More times than not, you will be like me while watching this film, constantly asking yourself “what the hell is going on with this movie?” or “who the fuck are these biker guys?” but don’t let it discourage you.  These films are made to challenge you and to pry you out of watching conventional films.  It doesn’t make it easy, the plot is not blatantly laid out for you.  It makes you work for it.  Stick it out and it rewards you with the point its trying to make, which will hit you like a mack truck.

Under the Skin is currently streaming on Vudu, ITunes and Amazon.  Blu-Ray release on July 15th.

Check out the trailer

UPDATE: Now that I've seen Under the Skin, I figured why not discuss my experience with Mike.  So here goes....

Justin:  Watched Under the Skin last night.  Not sure yet how I feel about it.  It was definitely interesting and had some very striking imagery (several shots/scenes reminded me of both Mad Max and An American Werewolf in London - I wonder if that was deliberate).  I did find the meditative pace trying at times and thought maybe the film was too understated.  I think I'd like to have seen a bit more of the workings of her lair and the aliens' motivation for doing what they did.

If nothing else it's certainly a unique take on that type of movie.
Mike:  When I walked out of the theater I hated the movie but when I began talking to my wife about it I started slowly changing my opinion on it.  It is definitely a movie that is understated, great way to describe it.  I think that's the reason I liked it.  It would've been better to see a little more of the aliens' side of things, might have helped audiences understand what is going on, especially that guy on the motorcycle that goes all over the place.  From what I hear, the book delves more in depth with the aliens, not sure in what ways but there is more information in the book.  I do plan on checking the book out at the library to see the differences.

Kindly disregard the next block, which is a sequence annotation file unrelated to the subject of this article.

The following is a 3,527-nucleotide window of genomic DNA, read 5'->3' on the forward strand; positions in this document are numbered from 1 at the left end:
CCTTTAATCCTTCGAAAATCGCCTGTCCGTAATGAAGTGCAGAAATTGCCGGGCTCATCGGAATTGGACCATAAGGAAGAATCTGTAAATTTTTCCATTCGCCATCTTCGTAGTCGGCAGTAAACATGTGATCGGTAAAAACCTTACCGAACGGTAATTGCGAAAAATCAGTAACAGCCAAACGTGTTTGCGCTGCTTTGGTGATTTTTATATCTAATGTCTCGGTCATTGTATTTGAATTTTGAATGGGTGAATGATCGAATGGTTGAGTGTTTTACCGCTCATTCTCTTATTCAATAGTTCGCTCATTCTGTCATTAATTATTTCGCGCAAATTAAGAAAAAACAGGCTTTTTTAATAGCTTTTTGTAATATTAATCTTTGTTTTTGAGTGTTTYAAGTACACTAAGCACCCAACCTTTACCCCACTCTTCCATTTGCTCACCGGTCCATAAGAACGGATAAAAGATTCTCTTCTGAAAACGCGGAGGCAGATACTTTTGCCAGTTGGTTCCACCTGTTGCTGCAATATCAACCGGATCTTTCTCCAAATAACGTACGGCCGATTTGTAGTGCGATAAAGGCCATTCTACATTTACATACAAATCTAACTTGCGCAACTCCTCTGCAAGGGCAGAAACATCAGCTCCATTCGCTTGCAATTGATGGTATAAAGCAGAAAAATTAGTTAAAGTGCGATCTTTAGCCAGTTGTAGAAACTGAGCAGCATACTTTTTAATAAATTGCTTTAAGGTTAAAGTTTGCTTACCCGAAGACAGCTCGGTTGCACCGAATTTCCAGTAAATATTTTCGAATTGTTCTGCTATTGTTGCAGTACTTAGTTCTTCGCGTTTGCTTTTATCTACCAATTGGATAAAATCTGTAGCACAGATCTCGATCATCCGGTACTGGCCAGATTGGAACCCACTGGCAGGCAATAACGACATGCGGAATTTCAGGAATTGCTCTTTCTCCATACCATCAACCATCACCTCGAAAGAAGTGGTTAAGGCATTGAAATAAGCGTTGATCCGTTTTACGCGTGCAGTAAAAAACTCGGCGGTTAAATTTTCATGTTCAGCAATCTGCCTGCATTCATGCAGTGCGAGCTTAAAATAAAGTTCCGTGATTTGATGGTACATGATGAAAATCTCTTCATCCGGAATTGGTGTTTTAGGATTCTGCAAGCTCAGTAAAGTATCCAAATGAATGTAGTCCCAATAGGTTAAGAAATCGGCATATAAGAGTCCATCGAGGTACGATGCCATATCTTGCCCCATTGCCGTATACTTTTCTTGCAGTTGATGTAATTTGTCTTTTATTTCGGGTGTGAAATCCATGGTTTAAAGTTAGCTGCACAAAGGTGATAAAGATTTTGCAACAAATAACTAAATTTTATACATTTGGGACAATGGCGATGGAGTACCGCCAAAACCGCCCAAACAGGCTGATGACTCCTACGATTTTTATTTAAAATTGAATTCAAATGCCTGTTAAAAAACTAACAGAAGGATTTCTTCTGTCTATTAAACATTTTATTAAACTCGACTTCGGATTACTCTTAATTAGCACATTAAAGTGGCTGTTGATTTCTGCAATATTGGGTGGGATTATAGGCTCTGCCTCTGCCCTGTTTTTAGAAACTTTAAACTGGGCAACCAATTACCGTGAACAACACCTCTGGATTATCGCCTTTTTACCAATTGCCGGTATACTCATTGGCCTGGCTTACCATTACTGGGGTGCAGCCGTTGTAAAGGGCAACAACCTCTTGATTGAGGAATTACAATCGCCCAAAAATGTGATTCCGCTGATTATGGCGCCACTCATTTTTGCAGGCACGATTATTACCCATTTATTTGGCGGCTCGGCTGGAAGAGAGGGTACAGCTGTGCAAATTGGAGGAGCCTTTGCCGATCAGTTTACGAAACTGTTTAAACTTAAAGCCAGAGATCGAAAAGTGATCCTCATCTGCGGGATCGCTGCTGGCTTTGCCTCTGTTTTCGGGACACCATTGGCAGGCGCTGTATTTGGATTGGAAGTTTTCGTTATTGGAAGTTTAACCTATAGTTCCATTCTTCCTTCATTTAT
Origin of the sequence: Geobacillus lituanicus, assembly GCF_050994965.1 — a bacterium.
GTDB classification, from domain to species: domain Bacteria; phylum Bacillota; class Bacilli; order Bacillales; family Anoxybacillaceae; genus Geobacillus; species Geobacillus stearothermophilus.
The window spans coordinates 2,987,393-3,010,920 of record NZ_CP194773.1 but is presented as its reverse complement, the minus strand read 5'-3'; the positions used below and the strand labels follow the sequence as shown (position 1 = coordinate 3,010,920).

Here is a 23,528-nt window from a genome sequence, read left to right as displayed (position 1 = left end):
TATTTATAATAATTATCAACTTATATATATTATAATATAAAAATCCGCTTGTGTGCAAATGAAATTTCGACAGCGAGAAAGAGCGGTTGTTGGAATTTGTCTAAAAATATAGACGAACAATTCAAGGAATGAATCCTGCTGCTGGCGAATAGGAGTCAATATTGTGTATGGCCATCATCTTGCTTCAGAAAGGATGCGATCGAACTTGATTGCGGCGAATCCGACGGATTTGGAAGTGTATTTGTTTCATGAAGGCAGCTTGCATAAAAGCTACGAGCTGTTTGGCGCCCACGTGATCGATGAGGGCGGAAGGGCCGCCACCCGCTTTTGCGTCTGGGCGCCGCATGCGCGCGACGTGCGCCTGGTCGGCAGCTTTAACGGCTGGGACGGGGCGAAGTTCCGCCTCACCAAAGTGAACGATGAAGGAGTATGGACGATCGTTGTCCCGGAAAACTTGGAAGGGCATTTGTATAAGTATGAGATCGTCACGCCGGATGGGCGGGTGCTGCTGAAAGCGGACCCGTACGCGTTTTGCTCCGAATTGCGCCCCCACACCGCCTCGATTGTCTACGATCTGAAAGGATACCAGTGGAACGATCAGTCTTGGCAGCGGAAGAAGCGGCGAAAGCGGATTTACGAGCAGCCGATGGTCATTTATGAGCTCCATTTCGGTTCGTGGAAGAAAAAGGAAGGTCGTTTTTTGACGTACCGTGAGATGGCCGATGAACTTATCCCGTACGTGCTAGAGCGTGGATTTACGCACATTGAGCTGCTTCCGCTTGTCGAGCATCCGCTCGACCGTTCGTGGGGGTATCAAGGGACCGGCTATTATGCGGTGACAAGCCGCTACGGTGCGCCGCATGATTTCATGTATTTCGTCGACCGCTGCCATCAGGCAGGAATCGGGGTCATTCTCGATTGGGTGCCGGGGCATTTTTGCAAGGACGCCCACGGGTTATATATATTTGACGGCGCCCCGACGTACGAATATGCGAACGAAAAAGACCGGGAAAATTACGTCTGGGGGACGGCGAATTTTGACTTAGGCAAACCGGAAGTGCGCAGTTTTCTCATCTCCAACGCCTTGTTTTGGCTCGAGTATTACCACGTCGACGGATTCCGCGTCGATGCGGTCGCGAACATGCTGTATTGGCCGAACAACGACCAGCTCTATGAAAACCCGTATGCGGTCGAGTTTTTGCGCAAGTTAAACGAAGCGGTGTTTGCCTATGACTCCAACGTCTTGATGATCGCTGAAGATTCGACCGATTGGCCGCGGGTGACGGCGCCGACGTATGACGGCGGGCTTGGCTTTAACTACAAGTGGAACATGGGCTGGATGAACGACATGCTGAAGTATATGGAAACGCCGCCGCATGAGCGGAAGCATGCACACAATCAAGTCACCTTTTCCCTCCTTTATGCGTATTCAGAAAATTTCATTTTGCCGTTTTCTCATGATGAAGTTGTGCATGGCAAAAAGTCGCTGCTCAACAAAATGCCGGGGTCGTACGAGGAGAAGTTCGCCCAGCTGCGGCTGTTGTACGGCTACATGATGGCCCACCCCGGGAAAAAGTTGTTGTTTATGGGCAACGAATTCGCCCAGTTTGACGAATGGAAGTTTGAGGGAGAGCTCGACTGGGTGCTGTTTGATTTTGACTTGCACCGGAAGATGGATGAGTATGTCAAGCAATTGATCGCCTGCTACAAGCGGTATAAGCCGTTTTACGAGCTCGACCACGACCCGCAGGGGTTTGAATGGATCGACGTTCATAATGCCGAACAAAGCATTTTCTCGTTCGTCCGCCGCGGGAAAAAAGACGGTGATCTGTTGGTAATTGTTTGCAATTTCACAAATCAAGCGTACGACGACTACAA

Justin:  The book is very different from what I understand.  Essentially only the overall premise is the same.  The approach is much more literal in the book so things are explained more clearly (almost like the differences between 2001 the movie and 2001 the book).

I kinda feel the same way.  I definitely didn't hate the movie after watching it but my immediate reaction wasn't "enjoyment" per se.  But it's a movie you can't help pondering extensively afterwards.  I felt the same way about The Tree of Life actually (which I consider kind of a failed masterpiece).  Had a hard time sitting through it but couldn't stop thinking about it the next day.

Mike:  In terms of the science fiction genre, how do you view the film?  There haven't been many science fiction films like this to have come out in the past 20 years or so.  Off the top of my head I can come up with Moon (which was incredible) and Children of Men, if you count that as sci-fi.  I mean, you have the Star Trek movies and Star Wars and all that, but Under the Skin, Moon, Children of Men seem as if they're on a different level from them. 

Justin:  It's more of a sci-fi-as-art kinda film.  Like Moon or 2001.  Yeah there aren't many films like that (probably because mass audiences have short attention spans and like their sci-fi full of stuff getting blowed up real good).  Just look at how different the current Star Trek movies are from the real ones.

It's even hard to classify it as sci-fi.  It's more of an introspective character study disguised as a sci-fi film.  You could turn her into a human serial killer/assassin for hire and basically have the same story.  She'd just be a human who is either insane or just so detached from the rest of humanity that she can't relate to other people, and her arc is a failed attempt at redemption/reconciliation with the rest of humanity.